Reviewed by Ilgin Sager, Assistant Professor, University of Missouri - St. Louis on 1/14/19

As the title implies, this is a brief introduction textbook. It covers the fundamental of the introductory statistics, however not a comprehensive text on the subject. A teacher can use this book as the sole text of an introductory statistics.... read more

As the title implies, this is a brief introduction textbook. It covers the fundamental of the introductory statistics, however not a comprehensive text on the subject. A teacher can use this book as the sole text of an introductory statistics. The prose format of definitions and theorems make theoretical concepts accessible to non-math major students. The textbook covers all chapters required in this level course.

It is accurate; the subject matter in the examples to be up to date, is timeless and wouldn't need to be revised in future editions; there is no error except a few typographical errors. There are no logic errors or incorrect explanations.

This text will remain up to date for a long time since it has timeless examples and exercises, it wouldn't be outdated. The information is presented clearly with a simple way and the exercises are beneficial to follow the information.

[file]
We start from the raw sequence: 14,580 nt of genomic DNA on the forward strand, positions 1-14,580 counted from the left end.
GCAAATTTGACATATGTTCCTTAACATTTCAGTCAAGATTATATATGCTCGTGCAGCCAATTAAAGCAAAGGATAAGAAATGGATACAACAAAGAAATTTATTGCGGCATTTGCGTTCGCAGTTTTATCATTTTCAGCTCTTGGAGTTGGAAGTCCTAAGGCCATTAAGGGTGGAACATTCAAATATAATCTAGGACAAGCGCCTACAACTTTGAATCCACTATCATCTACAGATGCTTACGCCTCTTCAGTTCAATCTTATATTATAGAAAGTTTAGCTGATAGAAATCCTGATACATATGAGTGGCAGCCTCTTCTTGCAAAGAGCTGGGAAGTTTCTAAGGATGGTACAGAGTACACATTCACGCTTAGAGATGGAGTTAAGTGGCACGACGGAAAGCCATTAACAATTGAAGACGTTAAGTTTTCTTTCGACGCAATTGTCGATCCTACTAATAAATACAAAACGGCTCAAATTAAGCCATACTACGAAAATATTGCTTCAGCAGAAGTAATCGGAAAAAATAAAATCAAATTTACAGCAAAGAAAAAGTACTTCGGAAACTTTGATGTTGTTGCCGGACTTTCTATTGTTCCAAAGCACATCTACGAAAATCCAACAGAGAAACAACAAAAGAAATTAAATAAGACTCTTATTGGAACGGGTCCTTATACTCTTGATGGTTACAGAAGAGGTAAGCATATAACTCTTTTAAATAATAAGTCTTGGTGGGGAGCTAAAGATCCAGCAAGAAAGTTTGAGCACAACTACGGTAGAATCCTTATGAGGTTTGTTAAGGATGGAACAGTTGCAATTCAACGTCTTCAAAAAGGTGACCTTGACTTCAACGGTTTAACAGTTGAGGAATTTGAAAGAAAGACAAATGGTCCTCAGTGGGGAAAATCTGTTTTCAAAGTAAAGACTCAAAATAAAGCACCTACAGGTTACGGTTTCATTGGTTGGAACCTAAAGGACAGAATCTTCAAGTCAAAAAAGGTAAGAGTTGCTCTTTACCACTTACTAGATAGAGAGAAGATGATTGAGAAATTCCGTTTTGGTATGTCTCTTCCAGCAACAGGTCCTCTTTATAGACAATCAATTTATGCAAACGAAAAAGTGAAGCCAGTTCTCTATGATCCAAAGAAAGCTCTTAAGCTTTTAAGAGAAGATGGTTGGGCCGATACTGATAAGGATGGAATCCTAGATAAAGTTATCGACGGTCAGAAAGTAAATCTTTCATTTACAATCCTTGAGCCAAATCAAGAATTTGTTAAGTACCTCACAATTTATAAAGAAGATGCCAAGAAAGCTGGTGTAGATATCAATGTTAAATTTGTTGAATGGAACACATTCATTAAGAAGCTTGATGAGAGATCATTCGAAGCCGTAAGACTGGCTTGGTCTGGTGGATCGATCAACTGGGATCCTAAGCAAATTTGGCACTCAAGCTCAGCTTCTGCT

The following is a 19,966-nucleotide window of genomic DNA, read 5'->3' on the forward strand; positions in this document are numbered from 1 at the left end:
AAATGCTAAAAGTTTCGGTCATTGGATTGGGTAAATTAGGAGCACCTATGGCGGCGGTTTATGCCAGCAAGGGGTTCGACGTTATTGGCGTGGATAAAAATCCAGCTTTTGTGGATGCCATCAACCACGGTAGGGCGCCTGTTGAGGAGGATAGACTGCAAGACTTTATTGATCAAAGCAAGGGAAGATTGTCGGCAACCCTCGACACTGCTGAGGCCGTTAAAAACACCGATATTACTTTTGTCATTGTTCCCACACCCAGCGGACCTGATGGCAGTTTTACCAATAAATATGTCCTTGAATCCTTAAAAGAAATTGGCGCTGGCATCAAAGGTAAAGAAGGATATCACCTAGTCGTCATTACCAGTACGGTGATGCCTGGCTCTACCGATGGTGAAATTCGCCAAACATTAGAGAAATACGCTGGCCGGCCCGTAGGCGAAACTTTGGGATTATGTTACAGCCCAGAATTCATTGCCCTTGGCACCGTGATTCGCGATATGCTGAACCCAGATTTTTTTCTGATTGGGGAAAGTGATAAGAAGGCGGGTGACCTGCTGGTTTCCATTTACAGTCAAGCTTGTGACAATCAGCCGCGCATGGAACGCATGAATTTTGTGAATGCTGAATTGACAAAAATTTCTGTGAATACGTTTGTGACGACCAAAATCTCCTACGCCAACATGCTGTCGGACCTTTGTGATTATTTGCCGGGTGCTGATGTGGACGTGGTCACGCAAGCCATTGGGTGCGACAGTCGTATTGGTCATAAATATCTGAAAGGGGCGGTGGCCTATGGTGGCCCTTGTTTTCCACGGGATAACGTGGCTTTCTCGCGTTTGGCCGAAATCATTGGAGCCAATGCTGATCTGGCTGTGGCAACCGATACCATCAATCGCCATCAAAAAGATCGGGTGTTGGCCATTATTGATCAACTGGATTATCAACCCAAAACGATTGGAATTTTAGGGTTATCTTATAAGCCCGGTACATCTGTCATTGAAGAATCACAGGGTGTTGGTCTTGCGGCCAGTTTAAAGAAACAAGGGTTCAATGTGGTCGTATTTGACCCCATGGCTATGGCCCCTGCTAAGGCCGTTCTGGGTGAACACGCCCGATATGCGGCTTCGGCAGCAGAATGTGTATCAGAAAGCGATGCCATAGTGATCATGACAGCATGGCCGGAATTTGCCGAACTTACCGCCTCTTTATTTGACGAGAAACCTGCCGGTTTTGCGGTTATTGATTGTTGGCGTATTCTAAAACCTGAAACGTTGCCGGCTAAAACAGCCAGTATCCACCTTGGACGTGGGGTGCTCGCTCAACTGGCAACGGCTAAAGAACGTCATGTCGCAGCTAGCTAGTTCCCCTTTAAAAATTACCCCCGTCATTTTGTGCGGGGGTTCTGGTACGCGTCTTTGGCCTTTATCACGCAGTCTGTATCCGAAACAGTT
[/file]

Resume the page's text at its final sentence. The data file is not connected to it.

The material is presented in a clear, concise manner. The text is easy readable for the first time statistics student.

The structure of the text is very consistent. Topics are presented with examples, followed by exercises. Problem sets are appropriate for the level of learner.

When the earlier matters need to be referenced, it is easy to find; no trouble reading the book and finding results, it has a consistent scheme. This book is set very well in sections.

The text presents the information in a logical order.

The learner can easily follow up the material; there is no interface problem.

There is no logic errors and incorrect explanations, a few typographical errors is just to be ignored.

Not applicable for this textbook.

Reviewed by Suhwon Lee, Associate Teaching Professor, University of Missouri on 6/19/18

This book is pretty comprehensive for being a brief introductory book. This book covers all necessary content areas for an introduction to Statistics course for non-math majors. The text book provides an effective index, plenty of exercises,... read more

This book is pretty comprehensive for being a brief introductory book. This book covers all necessary content areas for an introduction to Statistics course for non-math majors. The text book provides an effective index, plenty of exercises, review questions, and practice tests. It provides references and case studies. The glossary and index section is very helpful for students and can be used as a great resource.